Misreporting the NIC

Yesterday, I expressed disappointment with the CIA’s National Intelligence Council “2020” report on the ground that it was banal and uninformative. As I mentioned yesterday, the report is broadly supportive of the administration’s foreign policy in Iraq and elsewhere in the region. But a number of newspapers, including the Washington Post, have jumped on a sentence or two in the report to try to twist the report into a condemnation of the administration’s Iraq policy.
Reader Andy Kellen gets the floor to rebut the Post:

Like you, I found the report to be strikingly unremarkable. What I did find somewhat remarkable, however, was the Washington Post’s blatant misrepresentation of the contents of the report in its front page article “Iraq New Terror Breeding Ground.”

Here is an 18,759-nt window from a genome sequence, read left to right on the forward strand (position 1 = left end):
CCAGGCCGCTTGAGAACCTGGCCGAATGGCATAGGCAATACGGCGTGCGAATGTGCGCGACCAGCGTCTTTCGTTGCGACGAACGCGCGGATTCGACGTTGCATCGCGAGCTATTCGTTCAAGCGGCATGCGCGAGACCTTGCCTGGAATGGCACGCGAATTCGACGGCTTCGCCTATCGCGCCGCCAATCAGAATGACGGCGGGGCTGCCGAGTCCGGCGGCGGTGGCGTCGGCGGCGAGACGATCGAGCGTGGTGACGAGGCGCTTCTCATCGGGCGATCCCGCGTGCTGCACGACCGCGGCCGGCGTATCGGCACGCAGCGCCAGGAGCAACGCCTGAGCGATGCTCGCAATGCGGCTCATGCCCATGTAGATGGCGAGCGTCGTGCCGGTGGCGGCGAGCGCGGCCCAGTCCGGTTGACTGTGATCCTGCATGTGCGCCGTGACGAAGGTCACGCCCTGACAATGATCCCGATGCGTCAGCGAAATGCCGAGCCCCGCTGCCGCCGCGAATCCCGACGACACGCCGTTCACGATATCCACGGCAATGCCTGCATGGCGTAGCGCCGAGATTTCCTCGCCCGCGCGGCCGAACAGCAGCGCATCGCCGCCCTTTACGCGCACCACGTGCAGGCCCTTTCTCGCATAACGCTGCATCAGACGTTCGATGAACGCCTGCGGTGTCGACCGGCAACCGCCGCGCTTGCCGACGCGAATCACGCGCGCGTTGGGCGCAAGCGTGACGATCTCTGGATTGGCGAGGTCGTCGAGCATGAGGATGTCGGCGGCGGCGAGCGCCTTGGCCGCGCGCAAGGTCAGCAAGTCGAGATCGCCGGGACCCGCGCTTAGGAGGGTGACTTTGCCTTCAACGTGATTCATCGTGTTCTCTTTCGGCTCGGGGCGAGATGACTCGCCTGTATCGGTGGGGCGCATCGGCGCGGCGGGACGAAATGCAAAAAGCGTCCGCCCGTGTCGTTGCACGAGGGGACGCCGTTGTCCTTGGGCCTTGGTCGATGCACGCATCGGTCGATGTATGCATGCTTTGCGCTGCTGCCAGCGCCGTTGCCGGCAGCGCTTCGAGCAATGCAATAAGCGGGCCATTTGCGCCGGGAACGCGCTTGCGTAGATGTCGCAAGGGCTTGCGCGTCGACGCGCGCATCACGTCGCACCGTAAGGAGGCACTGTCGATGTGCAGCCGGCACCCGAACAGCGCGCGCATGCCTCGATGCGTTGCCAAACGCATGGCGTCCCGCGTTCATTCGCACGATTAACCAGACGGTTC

The gist of this thinly-disguised editorial is that the new report refutes most of the administrations arguments for going into Iraq. Unfortunately for the WaPo, their reporting isn’t on a leaked confidential report, but on a readily-available public document. Imagine my surprise when I looked at the actual report and found that:
1. The report isn’t based on any new intelligence. It merely provides a high-level analysis of global trends.
2. The report gives only scant mention to Iraq. I counted 8 times in the entire 119-page report.
3. The report never refers to Iraq as a “breeding ground,” for terrorism. The closest it comes is the speculation that “Iraq and other possible conflicts in the future could provide recruitment, training grounds, technical skills and language proficiency for a new class of terrorists who are ‘professionalized’ and for whom political violence becomes an end in itself.” (p. 94)
4. Although the WaPo article doesn’t mention anything in the report that would tend to argue in favor of the Iraq operation, there are a number of such items. For example: “Success in establishing a working democracy in Iraq and Afghanistan


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